A large island off the Korean peninsula's southern coast, Jeju Island was , for centuries, an independent realm. After it was subdued by the Koryo dynasty, Jeju became part of Korea - though the island's culture, customs, and peoples remained markedly different than the rest of the peninsula. Due to such disparities, Jeju rebelled in 1948 against the South Korean regime; this uprising was brutally suppressed, and the episode remains obscure and little-known, even within South Korea.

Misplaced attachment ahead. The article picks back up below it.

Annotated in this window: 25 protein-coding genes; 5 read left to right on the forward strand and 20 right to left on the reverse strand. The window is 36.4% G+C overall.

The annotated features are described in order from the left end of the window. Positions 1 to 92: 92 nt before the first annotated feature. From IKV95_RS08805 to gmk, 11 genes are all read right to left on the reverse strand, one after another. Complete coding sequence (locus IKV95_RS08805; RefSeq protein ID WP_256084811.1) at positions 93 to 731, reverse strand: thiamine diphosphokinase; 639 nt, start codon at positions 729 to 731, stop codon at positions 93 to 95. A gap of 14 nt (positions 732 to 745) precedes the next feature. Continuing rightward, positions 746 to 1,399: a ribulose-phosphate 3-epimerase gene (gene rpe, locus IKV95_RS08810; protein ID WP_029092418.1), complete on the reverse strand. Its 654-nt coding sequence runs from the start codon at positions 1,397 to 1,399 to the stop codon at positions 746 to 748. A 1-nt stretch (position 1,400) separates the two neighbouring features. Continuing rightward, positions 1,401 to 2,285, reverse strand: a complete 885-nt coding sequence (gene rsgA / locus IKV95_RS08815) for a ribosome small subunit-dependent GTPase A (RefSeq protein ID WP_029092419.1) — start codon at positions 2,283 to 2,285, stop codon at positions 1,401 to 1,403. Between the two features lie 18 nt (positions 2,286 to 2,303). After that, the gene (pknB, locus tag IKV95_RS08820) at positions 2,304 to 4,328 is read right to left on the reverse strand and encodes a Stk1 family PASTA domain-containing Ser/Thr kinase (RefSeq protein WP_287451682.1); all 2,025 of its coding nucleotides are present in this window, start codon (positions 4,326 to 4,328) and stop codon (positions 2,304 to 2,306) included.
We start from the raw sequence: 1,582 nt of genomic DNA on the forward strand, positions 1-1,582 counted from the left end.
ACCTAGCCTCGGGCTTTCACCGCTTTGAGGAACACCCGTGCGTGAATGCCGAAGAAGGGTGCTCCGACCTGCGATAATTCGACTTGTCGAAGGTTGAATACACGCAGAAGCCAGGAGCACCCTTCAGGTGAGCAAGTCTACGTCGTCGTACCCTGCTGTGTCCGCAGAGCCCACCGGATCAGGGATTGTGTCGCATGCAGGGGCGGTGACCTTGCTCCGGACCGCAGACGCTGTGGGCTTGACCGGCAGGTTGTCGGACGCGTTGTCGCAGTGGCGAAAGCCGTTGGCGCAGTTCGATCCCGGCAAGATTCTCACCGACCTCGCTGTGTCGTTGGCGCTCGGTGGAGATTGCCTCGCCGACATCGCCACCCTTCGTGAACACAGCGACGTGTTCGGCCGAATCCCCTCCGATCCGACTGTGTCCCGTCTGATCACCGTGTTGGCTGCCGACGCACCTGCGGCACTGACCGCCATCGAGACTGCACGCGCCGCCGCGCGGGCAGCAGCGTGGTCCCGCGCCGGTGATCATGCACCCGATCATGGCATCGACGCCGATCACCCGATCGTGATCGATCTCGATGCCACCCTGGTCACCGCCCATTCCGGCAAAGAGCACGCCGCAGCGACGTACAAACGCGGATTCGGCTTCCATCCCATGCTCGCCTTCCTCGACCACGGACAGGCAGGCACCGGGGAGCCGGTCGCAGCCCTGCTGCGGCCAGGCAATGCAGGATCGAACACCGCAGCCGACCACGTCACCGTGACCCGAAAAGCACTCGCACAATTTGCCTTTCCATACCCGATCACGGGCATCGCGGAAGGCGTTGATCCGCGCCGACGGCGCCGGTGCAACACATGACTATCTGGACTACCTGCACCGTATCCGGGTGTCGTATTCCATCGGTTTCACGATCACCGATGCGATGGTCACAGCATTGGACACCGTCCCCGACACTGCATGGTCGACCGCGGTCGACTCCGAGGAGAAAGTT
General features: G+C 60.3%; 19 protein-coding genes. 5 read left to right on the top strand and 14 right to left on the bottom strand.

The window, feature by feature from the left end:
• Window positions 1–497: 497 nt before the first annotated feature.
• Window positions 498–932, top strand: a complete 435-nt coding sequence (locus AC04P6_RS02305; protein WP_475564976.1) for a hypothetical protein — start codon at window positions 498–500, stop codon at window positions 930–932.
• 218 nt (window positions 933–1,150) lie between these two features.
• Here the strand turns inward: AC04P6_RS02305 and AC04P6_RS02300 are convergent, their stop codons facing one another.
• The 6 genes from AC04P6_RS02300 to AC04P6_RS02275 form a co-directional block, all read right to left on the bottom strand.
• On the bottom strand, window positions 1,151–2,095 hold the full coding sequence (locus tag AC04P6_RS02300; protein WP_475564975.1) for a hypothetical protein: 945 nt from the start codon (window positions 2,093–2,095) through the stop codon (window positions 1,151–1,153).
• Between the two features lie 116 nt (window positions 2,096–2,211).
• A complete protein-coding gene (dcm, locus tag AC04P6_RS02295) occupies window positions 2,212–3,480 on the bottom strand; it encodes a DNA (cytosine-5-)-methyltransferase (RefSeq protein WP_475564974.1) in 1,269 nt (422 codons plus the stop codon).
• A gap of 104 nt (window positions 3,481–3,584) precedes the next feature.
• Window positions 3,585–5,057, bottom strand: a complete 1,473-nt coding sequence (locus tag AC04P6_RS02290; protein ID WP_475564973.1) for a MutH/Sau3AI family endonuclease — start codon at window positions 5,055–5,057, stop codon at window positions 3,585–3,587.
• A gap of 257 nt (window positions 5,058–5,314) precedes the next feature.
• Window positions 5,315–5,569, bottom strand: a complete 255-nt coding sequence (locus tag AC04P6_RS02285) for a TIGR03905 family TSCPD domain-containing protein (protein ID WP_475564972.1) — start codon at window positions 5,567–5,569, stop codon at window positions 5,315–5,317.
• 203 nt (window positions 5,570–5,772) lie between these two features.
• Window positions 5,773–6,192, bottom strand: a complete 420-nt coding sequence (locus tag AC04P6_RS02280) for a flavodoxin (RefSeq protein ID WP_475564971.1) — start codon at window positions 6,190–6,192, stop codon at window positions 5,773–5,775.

Today, Jeju Island, known as Jeju-do in Korean, is the Hawaii of South Korea. A large, volcanic island, Jeju features a fascinating landscape with a unique vibe distinct from the rest of South Korea. On Jeju, visitors can explore geological and cultural history, experience nature in its myriad forms, and simply relax and savor the beauty of the island.